Hudgins v. Southwest Airlines, Co – 1/13/2009

January 27, 2009

Arizona Court ofAppeals Division One Reduces Punitive Damages Award as Violative of Due Process.

Two bail-enforcement agents requested and received permission from Southwest Airlines to carry their weapons onto a flight.  However, during the flight the captain suspected the agents’ possession of weapons violated federal law, so Southwest contacted the authorities, and the agents were arrested when the plane landed.   Because Southwest gave the agents permission to carry their weapons onto the plane, the federal prosecutor informed Southwest that it would drop the criminal charges if Southwest cooperated and provided the prosecutor with the results of its own internal investigation of the matter.  That investigation showed that the agents did not mislead the airline in order to carry their weapons onto the plane.   Southwest, however, refused to cooperate unless the agents would release it from any potential civil liability.  The prosecutor eventually nevertheless dropped the charges without Southwest’s cooperation, and the agents sued Southwest for negligence and punitive damages.  The jury awarded the agents $500,000 each in compensatory damages and $4 million each in punitive damages.  Southwest appealed, alleging, among other issues, that the size of the punitive damages award was excessive and therefore violated due process.

The Court reversed the amount of the punitive damages award and remanded the issue to the trial court.  , The Court used the three factors set forth in BMW of North America, Inc. v. Gore,  517 U.S. 559, 575 (1996)to analyze whether the size of the punitive damages award violated due process: (1) the degree of reprehensibility of the defendant’s misconduct; (2) the ratio between compensatory and punitive damages; and (3) how the award compares with other penalties.  Noting that the degree of reprehensibility of defendant’s conduct is the most important factor, the Court held Southwest’s conduct fell in the low-to-middle range of reprehensibility, because Southwest acted in reckless disregard for the agents’ health by refusing to cooperate with the federal prosecutor without obtaining a release from civil liability, and that malice motivated Southwest’s failure to cooperate.  However, the Court held Southwest’s reprehensibility was mitigated because it had notified the federal authorities that it gave the agents permission to board the plane with weapons.  In light of the lower reprehensibility, the Court invoked State Farm Mut. Auto. Ins. Co. v. Campbell, 538U.S. 408, 416 (2003)’s statement that a ratio of 1:1 may be appropriate if, like here, the jury has already awarded substantial compensatory damages.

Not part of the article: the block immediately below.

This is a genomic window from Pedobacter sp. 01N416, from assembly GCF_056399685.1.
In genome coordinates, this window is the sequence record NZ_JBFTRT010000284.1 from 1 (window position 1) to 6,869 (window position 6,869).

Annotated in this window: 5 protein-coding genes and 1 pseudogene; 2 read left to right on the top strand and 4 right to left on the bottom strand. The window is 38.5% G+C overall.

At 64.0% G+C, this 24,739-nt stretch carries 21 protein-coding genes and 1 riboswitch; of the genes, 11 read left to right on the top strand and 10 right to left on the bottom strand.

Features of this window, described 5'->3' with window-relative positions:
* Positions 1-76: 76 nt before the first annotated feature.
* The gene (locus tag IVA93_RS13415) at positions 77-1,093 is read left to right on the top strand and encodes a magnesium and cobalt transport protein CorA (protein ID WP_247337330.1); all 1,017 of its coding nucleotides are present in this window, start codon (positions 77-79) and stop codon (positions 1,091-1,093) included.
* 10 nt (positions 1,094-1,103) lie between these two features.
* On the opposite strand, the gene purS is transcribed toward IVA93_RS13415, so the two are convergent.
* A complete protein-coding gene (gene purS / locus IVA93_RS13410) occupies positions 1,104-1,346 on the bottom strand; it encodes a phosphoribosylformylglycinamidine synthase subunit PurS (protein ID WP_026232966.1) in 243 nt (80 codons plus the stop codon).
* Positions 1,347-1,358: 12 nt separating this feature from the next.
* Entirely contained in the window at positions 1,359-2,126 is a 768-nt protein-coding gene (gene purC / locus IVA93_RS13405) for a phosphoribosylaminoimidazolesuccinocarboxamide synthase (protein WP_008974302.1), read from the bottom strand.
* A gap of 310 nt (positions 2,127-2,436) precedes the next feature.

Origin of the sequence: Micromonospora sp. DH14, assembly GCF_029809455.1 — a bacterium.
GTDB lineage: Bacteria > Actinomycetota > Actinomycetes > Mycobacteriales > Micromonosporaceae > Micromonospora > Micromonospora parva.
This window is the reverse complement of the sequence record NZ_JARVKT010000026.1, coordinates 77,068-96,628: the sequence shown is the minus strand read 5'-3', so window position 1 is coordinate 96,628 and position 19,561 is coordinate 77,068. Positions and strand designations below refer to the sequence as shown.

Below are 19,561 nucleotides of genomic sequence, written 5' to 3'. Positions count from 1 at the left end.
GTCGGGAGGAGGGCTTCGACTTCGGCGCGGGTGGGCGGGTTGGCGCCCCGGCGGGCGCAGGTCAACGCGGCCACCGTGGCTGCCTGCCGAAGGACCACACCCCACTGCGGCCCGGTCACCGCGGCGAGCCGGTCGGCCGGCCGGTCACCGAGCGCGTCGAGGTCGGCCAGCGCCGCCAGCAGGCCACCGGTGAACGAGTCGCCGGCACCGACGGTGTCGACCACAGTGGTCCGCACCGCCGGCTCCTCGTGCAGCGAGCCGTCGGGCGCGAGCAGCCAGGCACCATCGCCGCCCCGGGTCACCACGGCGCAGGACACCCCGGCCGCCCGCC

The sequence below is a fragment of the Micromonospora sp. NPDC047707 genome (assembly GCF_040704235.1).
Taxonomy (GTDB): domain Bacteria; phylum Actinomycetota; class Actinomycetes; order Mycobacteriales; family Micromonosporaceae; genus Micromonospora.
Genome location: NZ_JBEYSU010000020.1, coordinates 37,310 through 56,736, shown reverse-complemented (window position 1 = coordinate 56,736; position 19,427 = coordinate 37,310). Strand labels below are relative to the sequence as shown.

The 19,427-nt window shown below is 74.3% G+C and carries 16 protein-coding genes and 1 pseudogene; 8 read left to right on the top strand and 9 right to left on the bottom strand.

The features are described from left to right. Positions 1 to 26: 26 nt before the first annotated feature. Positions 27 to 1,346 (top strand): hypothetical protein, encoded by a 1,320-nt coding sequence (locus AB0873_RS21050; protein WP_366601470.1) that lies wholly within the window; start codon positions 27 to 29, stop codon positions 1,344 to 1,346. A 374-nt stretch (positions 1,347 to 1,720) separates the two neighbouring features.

Finally, the Court noted that there were no similar civil penalties with which to compare the award of punitive damages, but that the most similar penalty was a criminal fine for obstruction of a criminal investigation, which carries a maximum fine of $1 million.  The Court noted this was far below the punitive damages award of $4 million to each agent.

Based on the above factors, the Court found the award was excessive and therefore violated due process.  Because the jury already awarded the agents the “substantial sum” of $500,000 in compensatory damages and the case involved less reprehensible conduct, the Court instructed the trial court to award an equal amount in punitive damages.

Presiding Judge Timmer authored the opinion, with Judges Norris and Brown concurring.